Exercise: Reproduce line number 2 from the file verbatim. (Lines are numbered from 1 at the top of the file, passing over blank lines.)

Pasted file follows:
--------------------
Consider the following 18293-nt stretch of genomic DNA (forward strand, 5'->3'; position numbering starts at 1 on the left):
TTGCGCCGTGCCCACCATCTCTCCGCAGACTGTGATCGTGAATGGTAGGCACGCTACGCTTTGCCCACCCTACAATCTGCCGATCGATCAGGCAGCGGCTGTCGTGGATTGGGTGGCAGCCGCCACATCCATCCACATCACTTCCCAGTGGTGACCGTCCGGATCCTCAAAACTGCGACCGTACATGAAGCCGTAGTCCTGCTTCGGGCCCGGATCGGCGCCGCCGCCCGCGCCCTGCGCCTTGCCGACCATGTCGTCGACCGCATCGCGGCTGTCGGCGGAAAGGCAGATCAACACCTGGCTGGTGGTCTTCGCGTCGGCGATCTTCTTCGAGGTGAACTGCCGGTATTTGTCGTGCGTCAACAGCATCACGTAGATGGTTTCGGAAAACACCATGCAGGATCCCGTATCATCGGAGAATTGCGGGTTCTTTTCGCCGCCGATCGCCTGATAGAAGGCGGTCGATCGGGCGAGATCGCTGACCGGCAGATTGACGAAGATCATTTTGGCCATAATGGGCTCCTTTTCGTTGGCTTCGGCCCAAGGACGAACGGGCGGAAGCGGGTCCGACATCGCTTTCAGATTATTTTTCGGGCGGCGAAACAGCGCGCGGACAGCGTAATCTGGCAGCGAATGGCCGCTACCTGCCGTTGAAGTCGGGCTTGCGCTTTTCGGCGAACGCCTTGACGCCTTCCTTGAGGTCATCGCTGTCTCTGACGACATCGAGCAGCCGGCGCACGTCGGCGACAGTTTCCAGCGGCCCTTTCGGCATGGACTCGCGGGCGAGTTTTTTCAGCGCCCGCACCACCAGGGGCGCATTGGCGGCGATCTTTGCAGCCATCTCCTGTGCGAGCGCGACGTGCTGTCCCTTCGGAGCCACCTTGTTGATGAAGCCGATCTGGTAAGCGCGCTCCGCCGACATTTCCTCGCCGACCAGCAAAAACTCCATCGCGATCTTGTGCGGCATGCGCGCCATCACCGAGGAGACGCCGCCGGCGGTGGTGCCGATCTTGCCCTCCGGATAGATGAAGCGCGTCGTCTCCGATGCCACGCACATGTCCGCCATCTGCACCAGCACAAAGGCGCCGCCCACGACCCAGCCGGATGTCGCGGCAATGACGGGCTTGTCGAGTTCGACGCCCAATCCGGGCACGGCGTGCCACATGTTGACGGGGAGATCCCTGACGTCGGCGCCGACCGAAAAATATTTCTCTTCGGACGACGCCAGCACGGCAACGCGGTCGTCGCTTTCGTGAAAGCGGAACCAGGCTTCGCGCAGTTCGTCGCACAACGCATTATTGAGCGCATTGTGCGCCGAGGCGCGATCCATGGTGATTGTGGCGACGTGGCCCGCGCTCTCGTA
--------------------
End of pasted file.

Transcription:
TTGCGCCGTGCCCACCATCTCTCCGCAGACTGTGATCGTGAATGGTAGGCACGCTACGCTTTGCCCACCCTACAATCTGCCGATCGATCAGGCAGCGGCTGTCGTGGATTGGGTGGCAGCCGCCACATCCATCCACATCACTTCCCAGTGGTGACCGTCCGGATCCTCAAAACTGCGACCGTACATGAAGCCGTAGTCCTGCTTCGGGCCCGGATCGGCGCCGCCGCCCGCGCCCTGCGCCTTGCCGACCATGTCGTCGACCGCATCGCGGCTGTCGGCGGAAAGGCAGATCAACACCTGGCTGGTGGTCTTCGCGTCGGCGATCTTCTTCGAGGTGAACTGCCGGTATTTGTCGTGCGTCAACAGCATCACGTAGATGGTTTCGGAAAACACCATGCAGGATCCCGTATCATCGGAGAATTGCGGGTTCTTTTCGCCGCCGATCGCCTGATAGAAGGCGGTCGATCGGGCGAGATCGCTGACCGGCAGATTGACGAAGATCATTTTGGCCATAATGGGCTCCTTTTCGTTGGCTTCGGCCCAAGGACGAACGGGCGGAAGCGGGTCCGACATCGCTTTCAGATTATTTTTCGGGCGGCGAAACAGCGCGCGGACAGCGTAATCTGGCAGCGAATGGCCGCTACCTGCCGTTGAAGTCGGGCTTGCGCTTTTCGGCGAACGCCTTGACGCCTTCCTTGAGGTCATCGCTGTCTCTGACGACATCGAGCAGCCGGCGCACGTCGGCGACAGTTTCCAGCGGCCCTTTCGGCATGGACTCGCGGGCGAGTTTTTTCAGCGCCCGCACCACCAGGGGCGCATTGGCGGCGATCTTTGCAGCCATCTCCTGTGCGAGCGCGACGTGCTGTCCCTTCGGAGCCACCTTGTTGATGAAGCCGATCTGGTAAGCGCGCTCCGCCGACATTTCCTCGCCGACCAGCAAAAACTCCATCGCGATCTTGTGCGGCATGCGCGCCATCACCGAGGAGACGCCGCCGGCGGTGGTGCCGATCTTGCCCTCCGGATAGATGAAGCGCGTCGTCTCCGATGCCACGCACATGTCCGCCATCTGCACCAGCACAAAGGCGCCGCCCACGACCCAGCCGGATGTCGCGGCAATGACGGGCTTGTCGAGTTCGACGCCCAATCCGGGCACGGCGTGCCACATGTTGACGGGGAGATCCCTGACGTCGGCGCCGACCGAAAAATATTTCTCTTCGGACGACGCCAGCACGGCAACGCGGTCGTCGCTTTCGTGAAAGCGGAACCAGGCTTCGCGCAGTTCGTCGCACAACGCATTATTGAGCGCATTGTGCGCCGAGGCGCGATCCATGGTGATTGTGGCGACGTGGCCCGCGCTCTCGTA